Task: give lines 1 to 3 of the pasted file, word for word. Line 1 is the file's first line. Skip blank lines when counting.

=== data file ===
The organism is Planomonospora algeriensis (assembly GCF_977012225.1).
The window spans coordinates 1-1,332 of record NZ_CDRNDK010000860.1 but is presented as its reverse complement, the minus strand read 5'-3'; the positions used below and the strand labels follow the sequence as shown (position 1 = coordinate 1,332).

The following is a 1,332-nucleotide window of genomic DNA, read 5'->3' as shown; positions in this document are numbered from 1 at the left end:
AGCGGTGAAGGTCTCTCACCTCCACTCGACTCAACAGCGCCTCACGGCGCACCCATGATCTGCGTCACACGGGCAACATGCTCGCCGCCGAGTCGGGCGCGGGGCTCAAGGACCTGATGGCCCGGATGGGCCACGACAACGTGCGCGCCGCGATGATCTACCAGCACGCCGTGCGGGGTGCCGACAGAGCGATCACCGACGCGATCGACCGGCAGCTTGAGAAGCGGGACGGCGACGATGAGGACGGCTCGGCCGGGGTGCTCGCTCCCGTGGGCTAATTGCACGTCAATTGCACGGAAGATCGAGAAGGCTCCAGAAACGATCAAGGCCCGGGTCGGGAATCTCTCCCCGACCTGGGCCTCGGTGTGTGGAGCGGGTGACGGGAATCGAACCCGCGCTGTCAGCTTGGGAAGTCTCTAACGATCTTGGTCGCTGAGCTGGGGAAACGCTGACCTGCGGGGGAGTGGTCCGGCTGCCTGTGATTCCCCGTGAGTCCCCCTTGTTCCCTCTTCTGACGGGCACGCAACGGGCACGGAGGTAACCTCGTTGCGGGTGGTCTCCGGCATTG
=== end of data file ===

The organism is Planomonospora algeriensis (assembly GCF_977012225.1).
The window spans coordinates 1-1,332 of record NZ_CDRNDK010000860.1 but is presented as its reverse complement, the minus strand read 5'-3'; the positions used below and the strand labels follow the sequence as shown (position 1 = coordinate 1,332).

The following is a 1,332-nucleotide window of genomic DNA, read 5'->3' as shown; positions in this document are numbered from 1 at the left end: